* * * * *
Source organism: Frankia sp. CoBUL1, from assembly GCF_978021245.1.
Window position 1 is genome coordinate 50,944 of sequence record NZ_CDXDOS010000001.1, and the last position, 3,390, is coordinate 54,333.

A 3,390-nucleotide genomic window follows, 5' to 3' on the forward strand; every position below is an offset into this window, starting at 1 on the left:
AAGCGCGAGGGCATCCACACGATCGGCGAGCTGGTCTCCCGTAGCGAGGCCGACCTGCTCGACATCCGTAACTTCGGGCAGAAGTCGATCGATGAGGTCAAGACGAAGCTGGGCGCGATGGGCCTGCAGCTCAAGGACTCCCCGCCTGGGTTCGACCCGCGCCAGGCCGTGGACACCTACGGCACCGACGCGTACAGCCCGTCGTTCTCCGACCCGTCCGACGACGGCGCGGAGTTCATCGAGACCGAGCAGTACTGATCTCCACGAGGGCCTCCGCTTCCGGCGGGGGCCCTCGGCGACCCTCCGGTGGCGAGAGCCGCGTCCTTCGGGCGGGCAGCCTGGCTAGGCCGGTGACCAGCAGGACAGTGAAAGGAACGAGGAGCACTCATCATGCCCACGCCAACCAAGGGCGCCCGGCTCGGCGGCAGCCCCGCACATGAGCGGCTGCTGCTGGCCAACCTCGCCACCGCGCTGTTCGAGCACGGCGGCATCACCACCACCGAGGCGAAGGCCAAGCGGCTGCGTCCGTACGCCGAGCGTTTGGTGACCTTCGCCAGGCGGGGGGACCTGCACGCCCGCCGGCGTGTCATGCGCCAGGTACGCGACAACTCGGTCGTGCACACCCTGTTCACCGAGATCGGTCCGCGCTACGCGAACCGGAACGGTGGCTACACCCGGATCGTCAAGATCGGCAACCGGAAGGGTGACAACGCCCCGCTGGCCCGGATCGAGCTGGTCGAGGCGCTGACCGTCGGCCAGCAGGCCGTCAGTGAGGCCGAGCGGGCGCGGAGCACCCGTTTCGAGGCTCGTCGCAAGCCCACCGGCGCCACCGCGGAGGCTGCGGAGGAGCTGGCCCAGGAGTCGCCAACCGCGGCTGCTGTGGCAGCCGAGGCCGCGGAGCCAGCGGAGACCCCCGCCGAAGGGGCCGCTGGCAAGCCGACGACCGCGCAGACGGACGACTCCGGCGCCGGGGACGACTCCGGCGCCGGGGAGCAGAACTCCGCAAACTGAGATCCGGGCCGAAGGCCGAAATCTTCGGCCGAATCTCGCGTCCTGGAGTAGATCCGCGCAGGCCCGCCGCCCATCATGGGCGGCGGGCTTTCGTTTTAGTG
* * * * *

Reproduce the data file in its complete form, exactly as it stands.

Source organism: Frankia sp. CoBUL1, from assembly GCF_978021245.1.
Window position 1 is genome coordinate 50,944 of sequence record NZ_CDXDOS010000001.1, and the last position, 3,390, is coordinate 54,333.

A 3,390-nucleotide genomic window follows, 5' to 3' on the forward strand; every position below is an offset into this window, starting at 1 on the left:
AAGCGCGAGGGCATCCACACGATCGGCGAGCTGGTCTCCCGTAGCGAGGCCGACCTGCTCGACATCCGTAACTTCGGGCAGAAGTCGATCGATGAGGTCAAGACGAAGCTGGGCGCGATGGGCCTGCAGCTCAAGGACTCCCCGCCTGGGTTCGACCCGCGCCAGGCCGTGGACACCTACGGCACCGACGCGTACAGCCCGTCGTTCTCCGACCCGTCCGACGACGGCGCGGAGTTCATCGAGACCGAGCAGTACTGATCTCCACGAGGGCCTCCGCTTCCGGCGGGGGCCCTCGGCGACCCTCCGGTGGCGAGAGCCGCGTCCTTCGGGCGGGCAGCCTGGCTAGGCCGGTGACCAGCAGGACAGTGAAAGGAACGAGGAGCACTCATCATGCCCACGCCAACCAAGGGCGCCCGGCTCGGCGGCAGCCCCGCACATGAGCGGCTGCTGCTGGCCAACCTCGCCACCGCGCTGTTCGAGCACGGCGGCATCACCACCACCGAGGCGAAGGCCAAGCGGCTGCGTCCGTACGCCGAGCGTTTGGTGACCTTCGCCAGGCGGGGGGACCTGCACGCCCGCCGGCGTGTCATGCGCCAGGTACGCGACAACTCGGTCGTGCACACCCTGTTCACCGAGATCGGTCCGCGCTACGCGAACCGGAACGGTGGCTACACCCGGATCGTCAAGATCGGCAACCGGAAGGGTGACAACGCCCCGCTGGCCCGGATCGAGCTGGTCGAGGCGCTGACCGTCGGCCAGCAGGCCGTCAGTGAGGCCGAGCGGGCGCGGAGCACCCGTTTCGAGGCTCGTCGCAAGCCCACCGGCGCCACCGCGGAGGCTGCGGAGGAGCTGGCCCAGGAGTCGCCAACCGCGGCTGCTGTGGCAGCCGAGGCCGCGGAGCCAGCGGAGACCCCCGCCGAAGGGGCCGCTGGCAAGCCGACGACCGCGCAGACGGACGACTCCGGCGCCGGGGACGACTCCGGCGCCGGGGAGCAGAACTCCGCAAACTGAGATCCGGGCCGAAGGCCGAAATCTTCGGCCGAATCTCGCGTCCTGGAGTAGATCCGCGCAGGCCCGCCGCCCATCATGGGCGGCGGGCTTTCGTTTTAGTG